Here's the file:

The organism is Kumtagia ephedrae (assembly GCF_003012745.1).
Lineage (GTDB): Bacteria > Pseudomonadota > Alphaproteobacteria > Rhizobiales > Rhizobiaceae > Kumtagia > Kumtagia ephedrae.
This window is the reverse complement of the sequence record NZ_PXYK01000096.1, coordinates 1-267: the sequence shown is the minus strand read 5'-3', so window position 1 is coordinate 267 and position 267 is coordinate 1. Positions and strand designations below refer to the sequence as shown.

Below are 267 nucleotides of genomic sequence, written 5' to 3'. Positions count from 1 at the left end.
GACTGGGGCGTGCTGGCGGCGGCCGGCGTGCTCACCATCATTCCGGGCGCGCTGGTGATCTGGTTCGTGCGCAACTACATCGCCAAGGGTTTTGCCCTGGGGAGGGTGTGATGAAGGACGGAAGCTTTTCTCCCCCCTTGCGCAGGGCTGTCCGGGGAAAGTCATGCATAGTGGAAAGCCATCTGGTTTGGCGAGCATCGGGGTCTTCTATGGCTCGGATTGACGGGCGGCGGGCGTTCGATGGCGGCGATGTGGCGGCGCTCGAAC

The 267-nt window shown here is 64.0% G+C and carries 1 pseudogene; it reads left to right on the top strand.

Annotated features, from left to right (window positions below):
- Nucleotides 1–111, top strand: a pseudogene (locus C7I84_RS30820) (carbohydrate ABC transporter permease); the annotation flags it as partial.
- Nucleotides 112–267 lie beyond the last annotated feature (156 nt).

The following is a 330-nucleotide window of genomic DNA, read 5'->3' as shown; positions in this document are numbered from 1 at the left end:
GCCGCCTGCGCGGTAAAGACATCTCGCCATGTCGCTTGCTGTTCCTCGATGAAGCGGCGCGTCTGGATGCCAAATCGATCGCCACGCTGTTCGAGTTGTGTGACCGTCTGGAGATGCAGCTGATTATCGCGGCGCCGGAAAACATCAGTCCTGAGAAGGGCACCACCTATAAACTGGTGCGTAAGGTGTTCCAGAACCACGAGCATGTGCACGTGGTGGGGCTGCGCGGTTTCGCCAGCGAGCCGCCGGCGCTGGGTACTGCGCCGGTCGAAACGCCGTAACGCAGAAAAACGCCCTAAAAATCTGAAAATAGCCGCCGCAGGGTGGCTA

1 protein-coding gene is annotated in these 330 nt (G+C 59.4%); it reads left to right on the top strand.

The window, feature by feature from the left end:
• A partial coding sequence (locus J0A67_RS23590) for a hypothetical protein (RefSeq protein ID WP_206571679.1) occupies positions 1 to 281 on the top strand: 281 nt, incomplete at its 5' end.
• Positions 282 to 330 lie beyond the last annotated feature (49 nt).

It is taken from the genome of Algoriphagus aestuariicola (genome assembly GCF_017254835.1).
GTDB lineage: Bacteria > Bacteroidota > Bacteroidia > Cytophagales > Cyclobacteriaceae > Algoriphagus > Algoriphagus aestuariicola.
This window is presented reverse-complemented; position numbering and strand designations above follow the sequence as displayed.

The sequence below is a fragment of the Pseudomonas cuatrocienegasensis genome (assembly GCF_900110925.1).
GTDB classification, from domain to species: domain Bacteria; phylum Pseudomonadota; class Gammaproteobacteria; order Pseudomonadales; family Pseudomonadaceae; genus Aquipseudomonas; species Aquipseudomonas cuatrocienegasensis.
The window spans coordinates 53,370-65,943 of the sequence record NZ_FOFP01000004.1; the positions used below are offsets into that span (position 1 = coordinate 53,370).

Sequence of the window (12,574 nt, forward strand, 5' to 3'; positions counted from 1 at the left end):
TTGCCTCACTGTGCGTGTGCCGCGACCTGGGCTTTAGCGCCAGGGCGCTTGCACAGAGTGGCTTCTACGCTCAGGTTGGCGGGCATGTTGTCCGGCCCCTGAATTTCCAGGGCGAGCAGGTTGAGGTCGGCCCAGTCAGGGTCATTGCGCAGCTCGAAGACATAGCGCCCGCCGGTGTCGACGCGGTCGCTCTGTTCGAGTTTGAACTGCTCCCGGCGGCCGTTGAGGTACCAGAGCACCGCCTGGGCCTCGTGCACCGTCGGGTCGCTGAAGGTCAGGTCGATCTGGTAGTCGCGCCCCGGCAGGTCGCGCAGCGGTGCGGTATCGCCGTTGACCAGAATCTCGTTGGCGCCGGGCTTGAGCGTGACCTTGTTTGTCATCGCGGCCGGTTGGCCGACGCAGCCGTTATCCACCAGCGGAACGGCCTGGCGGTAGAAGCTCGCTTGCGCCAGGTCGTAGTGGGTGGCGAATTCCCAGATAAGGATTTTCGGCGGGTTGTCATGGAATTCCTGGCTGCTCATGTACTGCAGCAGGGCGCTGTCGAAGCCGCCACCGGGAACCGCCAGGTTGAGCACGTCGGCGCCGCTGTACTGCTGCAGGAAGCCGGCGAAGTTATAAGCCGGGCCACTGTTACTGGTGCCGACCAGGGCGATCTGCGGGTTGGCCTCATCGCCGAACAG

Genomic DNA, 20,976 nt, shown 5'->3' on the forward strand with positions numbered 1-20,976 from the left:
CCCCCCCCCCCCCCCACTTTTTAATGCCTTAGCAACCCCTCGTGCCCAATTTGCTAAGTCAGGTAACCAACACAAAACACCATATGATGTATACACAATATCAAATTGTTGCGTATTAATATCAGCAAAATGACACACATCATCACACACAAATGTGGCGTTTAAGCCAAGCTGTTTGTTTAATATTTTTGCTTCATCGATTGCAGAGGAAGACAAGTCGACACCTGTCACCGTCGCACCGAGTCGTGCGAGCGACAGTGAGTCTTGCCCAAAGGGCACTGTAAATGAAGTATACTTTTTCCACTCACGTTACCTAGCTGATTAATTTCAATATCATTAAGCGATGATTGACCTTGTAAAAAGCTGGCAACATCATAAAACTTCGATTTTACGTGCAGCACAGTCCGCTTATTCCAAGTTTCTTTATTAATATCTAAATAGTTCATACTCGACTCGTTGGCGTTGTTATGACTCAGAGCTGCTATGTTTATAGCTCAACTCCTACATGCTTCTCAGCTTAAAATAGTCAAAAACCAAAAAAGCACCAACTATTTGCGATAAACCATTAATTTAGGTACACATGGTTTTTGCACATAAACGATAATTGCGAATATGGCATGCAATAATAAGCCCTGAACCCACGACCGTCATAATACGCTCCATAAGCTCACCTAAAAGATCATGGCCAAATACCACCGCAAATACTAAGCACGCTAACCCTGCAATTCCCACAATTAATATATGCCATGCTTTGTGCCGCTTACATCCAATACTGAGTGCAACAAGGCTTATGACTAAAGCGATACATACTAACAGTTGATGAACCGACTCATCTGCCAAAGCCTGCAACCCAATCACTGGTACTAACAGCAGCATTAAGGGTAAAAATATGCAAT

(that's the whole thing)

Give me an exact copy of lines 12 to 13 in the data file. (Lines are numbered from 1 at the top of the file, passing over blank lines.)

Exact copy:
1 protein-coding gene is annotated in these 330 nt (G+C 59.4%); it reads left to right on the top strand.

The window, feature by feature from the left end: